Paolo Tosio Parish Museum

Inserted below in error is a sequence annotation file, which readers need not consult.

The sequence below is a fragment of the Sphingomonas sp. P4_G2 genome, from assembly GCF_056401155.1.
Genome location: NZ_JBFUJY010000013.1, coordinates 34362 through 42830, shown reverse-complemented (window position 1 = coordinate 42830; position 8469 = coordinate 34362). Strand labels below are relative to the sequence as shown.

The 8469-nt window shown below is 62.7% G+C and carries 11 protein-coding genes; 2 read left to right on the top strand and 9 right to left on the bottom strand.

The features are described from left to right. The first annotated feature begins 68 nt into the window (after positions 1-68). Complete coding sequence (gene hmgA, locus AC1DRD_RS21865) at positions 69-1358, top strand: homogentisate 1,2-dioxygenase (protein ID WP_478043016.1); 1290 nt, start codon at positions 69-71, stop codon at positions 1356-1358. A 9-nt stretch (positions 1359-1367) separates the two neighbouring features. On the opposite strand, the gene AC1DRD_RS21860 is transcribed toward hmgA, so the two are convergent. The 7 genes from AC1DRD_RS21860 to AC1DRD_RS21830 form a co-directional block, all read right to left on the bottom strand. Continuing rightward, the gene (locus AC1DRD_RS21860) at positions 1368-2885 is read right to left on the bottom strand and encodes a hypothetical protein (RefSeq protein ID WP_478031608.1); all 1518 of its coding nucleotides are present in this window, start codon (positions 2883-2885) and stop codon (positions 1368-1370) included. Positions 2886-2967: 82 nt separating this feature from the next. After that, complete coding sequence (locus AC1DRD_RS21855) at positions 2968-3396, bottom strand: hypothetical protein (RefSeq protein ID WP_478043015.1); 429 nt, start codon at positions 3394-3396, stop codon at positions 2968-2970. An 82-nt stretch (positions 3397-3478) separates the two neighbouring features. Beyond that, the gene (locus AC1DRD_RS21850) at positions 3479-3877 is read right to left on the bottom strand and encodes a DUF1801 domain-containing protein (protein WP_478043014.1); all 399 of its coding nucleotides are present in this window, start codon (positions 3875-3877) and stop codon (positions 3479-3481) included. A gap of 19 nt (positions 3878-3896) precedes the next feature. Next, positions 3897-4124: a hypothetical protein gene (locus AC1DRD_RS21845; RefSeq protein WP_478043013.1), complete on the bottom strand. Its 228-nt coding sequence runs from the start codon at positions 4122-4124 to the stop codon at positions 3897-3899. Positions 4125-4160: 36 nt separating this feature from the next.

Not all the works in the Museo Parrocchiale “G. B. Tosio” (G.B. Tosio Parish Museum) are exhibited in the main building of the Museo Civico Goffredo Bellini. Some have remained in the cathedral and are used during the liturgy. The Church of Asola experienced a long period of autonomy: from 1507, the year in which it was elevated to “Insigne Collegiata”, until 1796, when G. Battista Tosio obtained from the Vatican the title of Prelature nullius dioecesis subdita, which lasted until 1818, when Pius VII then annexed the church to the Diocese of Mantua. During the church’s period of independence, the commendatory abbot was vested with episcopal prerogatives and authorities. The town and twelve churches in the surrounding area formed a small autonomous diocese. Even today, the church in Asola is commonly called the “Cathedral”. The large portrait of Abbot Tosio, wearing bishop’s clothes and insignias, also depicts a papal bull (a reminder of the church’s autonomy), as well as an interesting view of the Fortress of Asola. The exhibit continues with three beautiful wooden statues from various periods: a Madonna (perhaps the Madonna Annunciate, a 16th-century work by Clemente Zamara, commissioned along with an angel to place on top of the organ case in the Cathedral), a Saint Joseph (17th century), and a Nun. Four Renaissance-style Sibyls (Phrygian, Hellespontine, Cumaean, and Samian) from the Church of Santa Maria can also be admired. The veneration of saints is the theme of the third and fourth rooms. Alongside images relating to the figures that were most dear to the piety of the Christian people, testimonies related to local historical events are also present, such as four paintings by the 16th-century artist from Brescia, Alessandro Bonvicino, known as the “Moretto”. These are part of a cycle of eight tempera paintings dating back between 1530 and 1540. Their original date is unknown. These paintings were only first mentioned in the early 17th century, when they became an ornament of the loggia adjacent to the town hall, which was built in 1610. It is likely that they were part of the former public building, since it was common practice to decorate buildings intended for government activities with subjects related to local worship. Due to their precarious conditions of preservation, they were moved to the Cathedral around 1620. On display, we can also admire an “Annunciation” with the Prophet Isaiah and the Eritrean Sibyl on either side, while St. Jerome, St. Joseph, St. Catherine of Alexandria, and St. Anthony of Padua (or, according to a recent interpretation, the Blessed Robert of Asola), are kept in storage waiting to be restored. The last room is dedicated to confraternities: lay organizations that were well-rooted in the local community. Of note are two 16th-century sculptures in painted wood, depicting Flagellants in prayer, as well as a beautiful 15th-century processional cross in silver plate embossed on wood, with the representation of a crucifixion on the front, Our Lady of Mercy on the back, and a host of Flagellants under her mantle.